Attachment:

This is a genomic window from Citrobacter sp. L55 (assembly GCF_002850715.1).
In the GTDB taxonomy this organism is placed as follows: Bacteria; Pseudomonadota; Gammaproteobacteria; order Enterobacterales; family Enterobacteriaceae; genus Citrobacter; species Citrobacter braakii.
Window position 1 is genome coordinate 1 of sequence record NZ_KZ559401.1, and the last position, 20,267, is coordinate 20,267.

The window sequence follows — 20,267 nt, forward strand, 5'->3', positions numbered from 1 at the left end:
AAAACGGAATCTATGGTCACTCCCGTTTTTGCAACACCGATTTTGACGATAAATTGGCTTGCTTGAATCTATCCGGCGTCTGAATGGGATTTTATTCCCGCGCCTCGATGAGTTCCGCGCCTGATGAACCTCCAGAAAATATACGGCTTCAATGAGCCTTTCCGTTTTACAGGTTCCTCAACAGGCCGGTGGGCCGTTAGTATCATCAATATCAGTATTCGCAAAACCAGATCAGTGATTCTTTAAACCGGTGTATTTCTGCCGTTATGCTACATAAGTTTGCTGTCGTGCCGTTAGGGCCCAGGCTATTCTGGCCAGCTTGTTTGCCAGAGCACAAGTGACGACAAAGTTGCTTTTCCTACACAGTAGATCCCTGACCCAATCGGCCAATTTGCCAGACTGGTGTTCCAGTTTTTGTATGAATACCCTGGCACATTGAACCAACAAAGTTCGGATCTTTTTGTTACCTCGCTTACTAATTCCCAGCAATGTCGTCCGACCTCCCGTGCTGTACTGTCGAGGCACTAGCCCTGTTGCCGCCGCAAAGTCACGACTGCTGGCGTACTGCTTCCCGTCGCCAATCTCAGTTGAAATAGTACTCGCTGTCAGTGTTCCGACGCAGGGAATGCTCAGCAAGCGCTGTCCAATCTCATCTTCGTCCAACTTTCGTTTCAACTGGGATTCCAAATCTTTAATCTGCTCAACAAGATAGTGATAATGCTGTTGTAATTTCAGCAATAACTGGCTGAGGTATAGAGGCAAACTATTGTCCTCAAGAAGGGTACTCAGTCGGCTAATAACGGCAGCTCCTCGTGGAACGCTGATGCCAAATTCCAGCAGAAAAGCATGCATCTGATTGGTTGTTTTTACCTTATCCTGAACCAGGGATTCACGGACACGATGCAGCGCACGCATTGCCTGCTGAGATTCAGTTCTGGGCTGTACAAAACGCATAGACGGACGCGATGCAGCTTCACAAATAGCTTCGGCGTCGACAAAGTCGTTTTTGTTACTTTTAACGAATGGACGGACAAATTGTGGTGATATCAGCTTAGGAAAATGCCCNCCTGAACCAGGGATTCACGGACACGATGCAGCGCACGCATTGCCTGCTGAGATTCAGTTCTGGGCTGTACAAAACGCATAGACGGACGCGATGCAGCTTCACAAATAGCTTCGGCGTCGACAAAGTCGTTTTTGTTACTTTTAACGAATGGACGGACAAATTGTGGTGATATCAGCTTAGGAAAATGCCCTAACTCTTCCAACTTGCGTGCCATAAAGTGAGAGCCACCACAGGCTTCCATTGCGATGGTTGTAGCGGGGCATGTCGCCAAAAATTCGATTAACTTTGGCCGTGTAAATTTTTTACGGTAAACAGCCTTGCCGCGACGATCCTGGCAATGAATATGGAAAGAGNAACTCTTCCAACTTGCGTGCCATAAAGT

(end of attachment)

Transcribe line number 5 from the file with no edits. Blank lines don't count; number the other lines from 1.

AAAACGGAATCTATGGTCACTCCCGTTTTTGCAACACCGATTTTGACGATAAATTGGCTTGCTTGAATCTATCCGGCGTCTGAATGGGATTTTATTCCCGCGCCTCGATGAGTTCCGCGCCTGATGAACCTCCAGAAAATATACGGCTTCAATGAGCCTTTCCGTTTTACAGGTTCCTCAACAGGCCGGTGGGCCGTTAGTATCATCAATATCAGTATTCGCAAAACCAGATCAGTGATTCTTTAAACCGGTGTATTTCTGCCGTTATGCTACATAAGTTTGCTGTCGTGCCGTTAGGGCCCAGGCTATTCTGGCCAGCTTGTTTGCCAGAGCACAAGTGACGACAAAGTTGCTTTTCCTACACAGTAGATCCCTGACCCAATCGGCCAATTTGCCAGACTGGTGTTCCAGTTTTTGTATGAATACCCTGGCACATTGAACCAACAAAGTTCGGATCTTTTTGTTACCTCGCTTACTAATTCCCAGCAATGTCGTCCGACCTCCCGTGCTGTACTGTCGAGGCACTAGCCCTGTTGCCGCCGCAAAGTCACGACTGCTGGCGTACTGCTTCCCGTCGCCAATCTCAGTTGAAATAGTACTCGCTGTCAGTGTTCCGACGCAGGGAATGCTCAGCAAGCGCTGTCCAATCTCATCTTCGTCCAACTTTCGTTTCAACTGGGATTCCAAATCTTTAATCTGCTCAACAAGATAGTGATAATGCTGTTGTAATTTCAGCAATAACTGGCTGAGGTATAGAGGCAAACTATTGTCCTCAAGAAGGGTACTCAGTCGGCTAATAACGGCAGCTCCTCGTGGAACGCTGATGCCAAATTCCAGCAGAAAAGCATGCATCTGATTGGTTGTTTTTACCTTATCCTGAACCAGGGATTCACGGACACGATGCAGCGCACGCATTGCCTGCTGAGATTCAGTTCTGGGCTGTACAAAACGCATAGACGGACGCGATGCAGCTTCACAAATAGCTTCGGCGTCGACAAAGTCGTTTTTGTTACTTTTAACGAATGGACGGACAAATTGTGGTGATATCAGCTTAGGAAAATGCCCNCCTGAACCAGGGATTCACGGACACGATGCAGCGCACGCATTGCCTGCTGAGATTCAGTTCTGGGCTGTACAAAACGCATAGACGGACGCGATGCAGCTTCACAAATAGCTTCGGCGTCGACAAAGTCGTTTTTGTTACTTTTAACGAATGGACGGACAAATTGTGGTGATATCAGCTTAGGAAAATGCCCTAACTCTTCCAACTTGCGTGCCATAAAGTGAGAGCCACCACAGGCTTCCATTGCGATGGTTGTAGCGGGGCATGTCGCCAAAAATTCGATTAACTTTGGCCGTGTAAATTTTTTACGGTAAACAGCCTTGCCGCGACGATCCTGGCAATGAATATGGAAAGAGNAACTCTTCCAACTTGCGTGCCATAAAGT